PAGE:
The MiG-29 (serial number 2960516761) was under restoration in the hangar of the National Museum of the United States Air Force in Dayton. In 2007, the fighter was exhibited in the Cold War Gallery of this museum. There is information that the plane had previously been in service with the 234 Guards Fighter Aviation Regiment stationed in Kubinka. This fighter among the MiG-29 group from Kubinka in July 1986 visited the Finnish air base Kuopilo-Rissal on a visit. That visit to Finland was the first showing of the MiG-29 in the West.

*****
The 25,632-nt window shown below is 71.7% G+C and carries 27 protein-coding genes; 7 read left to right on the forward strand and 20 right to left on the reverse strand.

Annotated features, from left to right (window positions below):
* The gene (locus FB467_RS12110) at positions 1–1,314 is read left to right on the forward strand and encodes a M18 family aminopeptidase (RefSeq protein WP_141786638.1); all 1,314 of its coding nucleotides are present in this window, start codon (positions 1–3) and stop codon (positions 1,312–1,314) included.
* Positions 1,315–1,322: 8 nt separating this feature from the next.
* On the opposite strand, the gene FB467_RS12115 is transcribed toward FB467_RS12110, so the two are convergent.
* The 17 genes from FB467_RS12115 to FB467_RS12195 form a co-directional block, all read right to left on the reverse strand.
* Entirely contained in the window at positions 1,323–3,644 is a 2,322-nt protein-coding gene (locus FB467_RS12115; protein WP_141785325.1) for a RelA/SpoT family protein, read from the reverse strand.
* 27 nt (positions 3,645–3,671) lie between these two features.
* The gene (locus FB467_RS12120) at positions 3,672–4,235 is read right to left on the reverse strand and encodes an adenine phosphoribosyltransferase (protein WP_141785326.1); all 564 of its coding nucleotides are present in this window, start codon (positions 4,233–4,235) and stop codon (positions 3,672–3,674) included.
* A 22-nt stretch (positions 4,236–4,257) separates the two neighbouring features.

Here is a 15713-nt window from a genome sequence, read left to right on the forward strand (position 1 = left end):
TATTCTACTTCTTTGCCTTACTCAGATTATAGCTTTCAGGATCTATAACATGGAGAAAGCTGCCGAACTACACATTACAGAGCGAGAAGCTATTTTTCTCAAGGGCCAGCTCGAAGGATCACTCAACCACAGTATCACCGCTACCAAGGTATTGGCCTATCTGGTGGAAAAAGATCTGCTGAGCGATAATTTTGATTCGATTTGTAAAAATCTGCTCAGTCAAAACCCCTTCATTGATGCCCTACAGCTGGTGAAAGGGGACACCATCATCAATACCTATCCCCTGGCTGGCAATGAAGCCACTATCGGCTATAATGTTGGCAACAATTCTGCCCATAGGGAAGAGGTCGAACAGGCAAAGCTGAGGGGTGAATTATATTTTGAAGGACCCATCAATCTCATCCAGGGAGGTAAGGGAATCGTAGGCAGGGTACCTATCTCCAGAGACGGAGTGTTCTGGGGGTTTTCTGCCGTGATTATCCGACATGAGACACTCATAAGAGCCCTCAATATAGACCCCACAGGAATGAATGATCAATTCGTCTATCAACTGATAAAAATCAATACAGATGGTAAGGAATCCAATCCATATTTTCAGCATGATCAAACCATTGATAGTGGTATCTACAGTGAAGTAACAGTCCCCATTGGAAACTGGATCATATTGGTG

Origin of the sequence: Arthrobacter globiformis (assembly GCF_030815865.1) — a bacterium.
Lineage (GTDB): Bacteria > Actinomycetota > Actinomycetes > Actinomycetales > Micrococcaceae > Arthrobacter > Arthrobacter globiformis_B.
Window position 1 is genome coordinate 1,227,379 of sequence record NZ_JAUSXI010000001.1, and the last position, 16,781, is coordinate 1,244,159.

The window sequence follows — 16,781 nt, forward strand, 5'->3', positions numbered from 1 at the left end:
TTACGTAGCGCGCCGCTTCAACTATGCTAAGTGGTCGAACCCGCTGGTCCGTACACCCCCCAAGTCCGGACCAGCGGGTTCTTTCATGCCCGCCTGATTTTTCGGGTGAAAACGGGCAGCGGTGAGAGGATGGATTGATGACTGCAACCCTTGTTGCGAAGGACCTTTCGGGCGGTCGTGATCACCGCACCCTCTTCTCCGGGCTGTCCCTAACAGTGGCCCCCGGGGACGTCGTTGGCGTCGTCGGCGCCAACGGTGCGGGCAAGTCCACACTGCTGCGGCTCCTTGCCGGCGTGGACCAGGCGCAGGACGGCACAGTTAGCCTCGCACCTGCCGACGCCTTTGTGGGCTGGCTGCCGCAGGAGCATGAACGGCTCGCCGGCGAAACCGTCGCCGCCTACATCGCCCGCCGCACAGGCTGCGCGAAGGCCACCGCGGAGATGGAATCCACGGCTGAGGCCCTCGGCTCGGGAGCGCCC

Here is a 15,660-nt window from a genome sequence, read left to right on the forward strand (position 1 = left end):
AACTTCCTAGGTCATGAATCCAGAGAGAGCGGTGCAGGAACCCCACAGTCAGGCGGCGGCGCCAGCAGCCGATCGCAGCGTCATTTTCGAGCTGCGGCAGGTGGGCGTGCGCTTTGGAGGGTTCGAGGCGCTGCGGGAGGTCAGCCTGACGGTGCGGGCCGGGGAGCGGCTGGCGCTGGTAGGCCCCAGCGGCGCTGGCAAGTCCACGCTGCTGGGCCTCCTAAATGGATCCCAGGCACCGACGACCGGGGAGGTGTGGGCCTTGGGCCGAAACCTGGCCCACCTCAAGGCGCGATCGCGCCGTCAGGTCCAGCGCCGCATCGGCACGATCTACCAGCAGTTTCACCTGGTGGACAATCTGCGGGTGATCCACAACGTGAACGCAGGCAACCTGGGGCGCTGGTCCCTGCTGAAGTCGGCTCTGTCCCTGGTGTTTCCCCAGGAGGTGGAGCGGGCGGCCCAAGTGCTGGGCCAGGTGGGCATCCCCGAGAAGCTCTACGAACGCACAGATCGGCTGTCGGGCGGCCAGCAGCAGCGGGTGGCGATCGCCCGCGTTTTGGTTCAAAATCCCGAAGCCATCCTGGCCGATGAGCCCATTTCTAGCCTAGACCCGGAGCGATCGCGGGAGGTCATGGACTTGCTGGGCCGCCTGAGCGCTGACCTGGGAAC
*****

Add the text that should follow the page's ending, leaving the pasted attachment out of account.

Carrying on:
In Dayton there is also one ex-Moldavian 29. One MiG-29 is exhibited at the Pima Aviation Museum in Tucson (Arizona), the Evergreen aerospace museum in McMinnville (Oregon), on Fallon and McDill air bases (without a lantern). One MiG-XNUMHUB is located at Wright-Patterson airbase. All these MiG-29 spans are not suitable.

Derived from Eastern Europe at 2009, the MiG-29UB (civil registration N29UB) is owned by the Seattle-based Historic Flight Foundation, Washington. The aircraft is certified by the FAA and is suitable for flight. Private collector Don Kirlin has two MiG-29 purchased in Kyrgyzstan. The aircraft are based at Quincy Regional Airport (Illinois), at 2010 they are FAA certified, and are in flightable condition. In the US, there are two more MiG-XNUMHUBs purchased in Europe and certified by the FAA.

MiG-17 in storage, Davis-Montana airbase

Soviet aircraft at Nellis airbase